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Forum annuel du GDR Vision, Toulouse, 26 et 27 Janvier 2023

Programme > Par auteur > Cottereau Benoit R.

Interactions between central and peripheral vision rely on the retinotopic processing of spatial frequencies
Cynthia Faurite  1@  , Eva Aprile  1@  , Louise Kauffmann  1@  , Martial Mermillod  1@  , Benoit R. Cottereau  2@  , Carole Peyrin  1@  
1 : Laboratoire de Psychologie et NeuroCognition
Université Savoie Mont Blanc, Centre National de la Recherche Scientifique, Université Grenoble Alpes
2 : Centre de recherche cerveau et cognition
Institut des sciences du cerveau de Toulouse., Université Toulouse III - Paul Sabatier, Centre National de la Recherche Scientifique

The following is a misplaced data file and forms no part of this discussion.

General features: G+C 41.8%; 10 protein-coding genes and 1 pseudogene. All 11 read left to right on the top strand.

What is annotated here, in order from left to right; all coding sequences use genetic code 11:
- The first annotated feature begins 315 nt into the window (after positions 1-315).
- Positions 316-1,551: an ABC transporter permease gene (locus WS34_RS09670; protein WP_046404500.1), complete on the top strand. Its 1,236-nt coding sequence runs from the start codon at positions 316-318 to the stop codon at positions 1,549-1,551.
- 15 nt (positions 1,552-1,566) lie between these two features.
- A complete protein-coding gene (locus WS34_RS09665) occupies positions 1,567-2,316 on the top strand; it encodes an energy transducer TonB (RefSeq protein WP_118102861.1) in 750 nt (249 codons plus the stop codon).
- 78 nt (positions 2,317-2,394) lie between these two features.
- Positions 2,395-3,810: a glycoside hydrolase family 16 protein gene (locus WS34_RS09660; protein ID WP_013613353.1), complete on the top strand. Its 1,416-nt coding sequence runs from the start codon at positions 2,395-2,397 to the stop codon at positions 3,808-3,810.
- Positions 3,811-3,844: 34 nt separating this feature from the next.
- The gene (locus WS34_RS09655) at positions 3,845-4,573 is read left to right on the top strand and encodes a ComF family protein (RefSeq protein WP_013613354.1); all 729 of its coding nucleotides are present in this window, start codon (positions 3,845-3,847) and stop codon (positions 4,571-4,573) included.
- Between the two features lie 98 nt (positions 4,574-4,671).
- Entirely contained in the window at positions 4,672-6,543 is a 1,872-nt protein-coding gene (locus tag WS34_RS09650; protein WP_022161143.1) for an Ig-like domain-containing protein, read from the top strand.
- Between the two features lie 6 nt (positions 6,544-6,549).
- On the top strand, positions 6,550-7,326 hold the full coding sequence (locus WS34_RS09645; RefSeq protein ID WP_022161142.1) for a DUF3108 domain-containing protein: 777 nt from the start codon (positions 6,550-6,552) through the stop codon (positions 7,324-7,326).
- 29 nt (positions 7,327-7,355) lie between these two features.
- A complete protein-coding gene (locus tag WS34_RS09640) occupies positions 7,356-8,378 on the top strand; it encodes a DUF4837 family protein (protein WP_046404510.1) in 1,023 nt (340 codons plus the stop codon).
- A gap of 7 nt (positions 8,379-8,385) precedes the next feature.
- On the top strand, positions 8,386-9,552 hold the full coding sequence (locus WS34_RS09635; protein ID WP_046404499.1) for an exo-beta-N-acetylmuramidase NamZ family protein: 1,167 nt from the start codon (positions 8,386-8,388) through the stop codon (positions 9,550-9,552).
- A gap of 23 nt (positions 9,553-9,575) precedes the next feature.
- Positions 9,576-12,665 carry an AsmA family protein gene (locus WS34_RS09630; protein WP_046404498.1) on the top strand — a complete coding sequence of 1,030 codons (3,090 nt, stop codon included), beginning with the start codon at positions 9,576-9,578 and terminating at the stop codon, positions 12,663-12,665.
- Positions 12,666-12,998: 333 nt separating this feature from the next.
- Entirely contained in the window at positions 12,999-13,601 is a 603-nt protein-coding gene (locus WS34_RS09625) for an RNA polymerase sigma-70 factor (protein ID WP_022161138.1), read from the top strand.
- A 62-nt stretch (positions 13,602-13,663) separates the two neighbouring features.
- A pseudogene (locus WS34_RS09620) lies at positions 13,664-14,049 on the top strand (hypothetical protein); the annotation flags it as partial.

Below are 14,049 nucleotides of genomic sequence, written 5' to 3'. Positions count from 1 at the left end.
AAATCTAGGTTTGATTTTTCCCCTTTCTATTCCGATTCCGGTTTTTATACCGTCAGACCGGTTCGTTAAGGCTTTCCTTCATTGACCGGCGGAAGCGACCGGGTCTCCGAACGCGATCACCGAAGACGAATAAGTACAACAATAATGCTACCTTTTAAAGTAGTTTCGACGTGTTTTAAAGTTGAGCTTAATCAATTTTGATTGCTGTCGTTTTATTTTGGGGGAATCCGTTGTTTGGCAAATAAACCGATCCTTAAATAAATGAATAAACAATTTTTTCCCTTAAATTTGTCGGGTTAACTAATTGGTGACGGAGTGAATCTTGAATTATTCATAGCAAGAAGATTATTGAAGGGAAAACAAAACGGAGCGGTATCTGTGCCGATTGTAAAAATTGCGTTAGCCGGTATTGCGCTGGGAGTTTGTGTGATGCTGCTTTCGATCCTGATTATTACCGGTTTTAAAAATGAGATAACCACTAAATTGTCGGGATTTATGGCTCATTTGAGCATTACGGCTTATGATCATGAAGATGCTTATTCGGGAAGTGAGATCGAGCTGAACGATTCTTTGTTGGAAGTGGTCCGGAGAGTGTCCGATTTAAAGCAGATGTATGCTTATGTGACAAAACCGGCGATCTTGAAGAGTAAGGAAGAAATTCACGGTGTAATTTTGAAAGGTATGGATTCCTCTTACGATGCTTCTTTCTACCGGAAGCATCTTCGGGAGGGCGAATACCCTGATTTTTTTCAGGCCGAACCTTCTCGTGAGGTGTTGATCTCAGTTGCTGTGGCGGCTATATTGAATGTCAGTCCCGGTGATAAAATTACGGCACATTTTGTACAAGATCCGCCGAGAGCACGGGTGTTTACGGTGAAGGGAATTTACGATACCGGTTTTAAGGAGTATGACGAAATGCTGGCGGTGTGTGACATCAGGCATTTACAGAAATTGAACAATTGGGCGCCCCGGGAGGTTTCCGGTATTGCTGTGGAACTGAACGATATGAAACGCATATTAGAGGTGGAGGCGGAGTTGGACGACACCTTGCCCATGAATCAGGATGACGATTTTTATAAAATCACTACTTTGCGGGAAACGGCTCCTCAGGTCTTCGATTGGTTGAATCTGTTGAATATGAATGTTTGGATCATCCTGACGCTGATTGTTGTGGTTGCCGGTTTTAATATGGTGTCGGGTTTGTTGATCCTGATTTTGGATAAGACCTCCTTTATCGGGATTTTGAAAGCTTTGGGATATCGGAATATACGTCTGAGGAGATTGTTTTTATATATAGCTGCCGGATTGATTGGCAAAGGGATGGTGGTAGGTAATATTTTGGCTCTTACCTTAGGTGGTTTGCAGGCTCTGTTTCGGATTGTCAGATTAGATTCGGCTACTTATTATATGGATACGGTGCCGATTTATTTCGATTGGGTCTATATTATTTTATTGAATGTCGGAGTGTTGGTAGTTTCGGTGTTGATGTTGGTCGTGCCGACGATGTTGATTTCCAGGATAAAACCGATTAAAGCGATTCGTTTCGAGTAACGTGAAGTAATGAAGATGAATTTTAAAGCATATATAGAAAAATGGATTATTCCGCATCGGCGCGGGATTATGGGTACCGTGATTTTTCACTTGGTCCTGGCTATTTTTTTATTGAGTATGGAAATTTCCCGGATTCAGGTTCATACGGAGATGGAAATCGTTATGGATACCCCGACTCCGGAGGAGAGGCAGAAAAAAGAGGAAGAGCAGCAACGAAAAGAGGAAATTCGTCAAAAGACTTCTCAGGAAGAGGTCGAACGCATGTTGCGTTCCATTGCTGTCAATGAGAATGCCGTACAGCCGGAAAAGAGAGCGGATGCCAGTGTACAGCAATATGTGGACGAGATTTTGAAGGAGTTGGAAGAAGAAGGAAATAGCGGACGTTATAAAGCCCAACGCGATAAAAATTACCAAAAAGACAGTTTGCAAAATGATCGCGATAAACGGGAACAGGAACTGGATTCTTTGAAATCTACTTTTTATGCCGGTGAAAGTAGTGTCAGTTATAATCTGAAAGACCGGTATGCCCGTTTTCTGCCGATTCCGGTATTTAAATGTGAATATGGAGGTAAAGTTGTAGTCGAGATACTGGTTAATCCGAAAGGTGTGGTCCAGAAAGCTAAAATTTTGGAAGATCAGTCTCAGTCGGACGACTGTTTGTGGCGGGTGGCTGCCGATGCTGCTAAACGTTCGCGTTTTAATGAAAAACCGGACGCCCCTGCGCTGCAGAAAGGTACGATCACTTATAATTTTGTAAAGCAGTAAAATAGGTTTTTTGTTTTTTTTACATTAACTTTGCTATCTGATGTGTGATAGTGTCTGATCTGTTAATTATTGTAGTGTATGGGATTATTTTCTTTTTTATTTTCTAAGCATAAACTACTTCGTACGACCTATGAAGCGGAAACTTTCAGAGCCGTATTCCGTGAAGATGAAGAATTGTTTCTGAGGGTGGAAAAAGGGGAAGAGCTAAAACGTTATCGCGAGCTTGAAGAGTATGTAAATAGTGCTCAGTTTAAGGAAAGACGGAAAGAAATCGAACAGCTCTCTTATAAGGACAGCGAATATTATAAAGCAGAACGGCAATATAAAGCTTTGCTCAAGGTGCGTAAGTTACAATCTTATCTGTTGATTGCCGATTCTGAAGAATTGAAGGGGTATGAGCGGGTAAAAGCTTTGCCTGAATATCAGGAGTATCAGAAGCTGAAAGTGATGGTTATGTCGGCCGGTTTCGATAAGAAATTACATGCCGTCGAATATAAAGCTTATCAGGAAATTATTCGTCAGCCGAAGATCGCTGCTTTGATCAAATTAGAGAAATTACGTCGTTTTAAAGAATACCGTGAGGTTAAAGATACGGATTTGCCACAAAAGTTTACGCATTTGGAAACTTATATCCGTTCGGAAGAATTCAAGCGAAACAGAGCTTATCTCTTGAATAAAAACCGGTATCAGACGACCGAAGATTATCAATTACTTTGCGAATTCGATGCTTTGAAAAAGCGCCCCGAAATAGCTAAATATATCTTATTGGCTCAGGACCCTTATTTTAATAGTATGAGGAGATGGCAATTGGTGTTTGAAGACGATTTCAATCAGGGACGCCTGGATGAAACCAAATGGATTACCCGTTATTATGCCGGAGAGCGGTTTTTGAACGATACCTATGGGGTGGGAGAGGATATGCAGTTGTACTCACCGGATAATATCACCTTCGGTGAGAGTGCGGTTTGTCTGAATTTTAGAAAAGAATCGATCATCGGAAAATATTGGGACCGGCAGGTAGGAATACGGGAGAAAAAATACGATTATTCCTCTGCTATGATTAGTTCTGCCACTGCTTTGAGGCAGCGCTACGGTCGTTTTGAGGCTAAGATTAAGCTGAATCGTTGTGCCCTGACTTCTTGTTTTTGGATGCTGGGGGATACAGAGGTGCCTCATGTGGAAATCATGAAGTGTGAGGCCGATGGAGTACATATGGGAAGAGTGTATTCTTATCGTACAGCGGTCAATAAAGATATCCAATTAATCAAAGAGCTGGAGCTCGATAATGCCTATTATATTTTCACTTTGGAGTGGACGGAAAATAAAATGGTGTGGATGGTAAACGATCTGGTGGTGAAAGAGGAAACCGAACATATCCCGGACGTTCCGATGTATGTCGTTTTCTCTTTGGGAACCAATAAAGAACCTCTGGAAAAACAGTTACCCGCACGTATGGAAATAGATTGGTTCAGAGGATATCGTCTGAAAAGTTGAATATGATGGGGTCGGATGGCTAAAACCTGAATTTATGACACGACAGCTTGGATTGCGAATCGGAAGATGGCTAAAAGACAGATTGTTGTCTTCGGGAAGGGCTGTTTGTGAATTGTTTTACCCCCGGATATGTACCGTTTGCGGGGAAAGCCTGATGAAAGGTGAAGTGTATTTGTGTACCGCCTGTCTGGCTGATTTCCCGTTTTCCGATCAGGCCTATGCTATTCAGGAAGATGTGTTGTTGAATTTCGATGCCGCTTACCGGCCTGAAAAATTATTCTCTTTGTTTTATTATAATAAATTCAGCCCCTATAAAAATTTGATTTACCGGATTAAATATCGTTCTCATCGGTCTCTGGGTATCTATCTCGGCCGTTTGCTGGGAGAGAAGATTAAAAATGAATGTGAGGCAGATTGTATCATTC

Visual scene perception is based on reciprocal interactions between central and peripheral information. Such interactions are commonly investigated through the semantic congruence effect. The aim of the present study was to investigate whether congruence effects between central and peripheral vision rely on the bottom-up retinotopic processing of spatial frequencies (low spatial frequencies mainly in peripheral vision and high spatial frequencies mainly in central vision) or on top-down predictive processes (based on the rapid extraction of low spatial frequencies irrespective of their position in the visual field). We presented simultaneously two stimuli of different retinal eccentricity, one central and one peripheral, that could be either semantically congruent (belonging to the same scene image) or incongruent (belonging to two different scene images from different categories). In one experimental session assessing the congruence effect of central vision on peripheral vision, participants had to categorize the peripheral target stimulus (as an indoor or an outdoor scene) while ignoring the central distractor stimulus. In another session assessing the congruence effect of the peripheral vision on central vision, they had to categorize the central target stimulus while ignoring the peripheral distractor stimulus. Distractors were either filtered in low spatial frequencies (LSF) or in high spatial frequencies (HFS) while the target was unfiltered. Preliminary results showed a main congruence effect: mean correct response times were slower when the central and the peripheral stimuli were semantically incongruent than congruent. Importantly, the congruence effect of central vision on peripheral vision was significant only when the central distractor was filtered in HSF while the congruence effect of peripheral vision on central vision was significant only when the peripheral distractor was filtered in LSF. These results support the hypothesis that interactions between central and peripheral vision rely on the bottom-up retinotopic processing of spatial frequencies, although the presence of top-down mechanism in peripheral vision cannot be totally ruled out. This study has important clinical implications for patients suffering from macular degeneration. It suggests that, in addition to the central vision loss, patients may no longer benefit from central-peripheral interactions to process the information in their residual peripheral vision.


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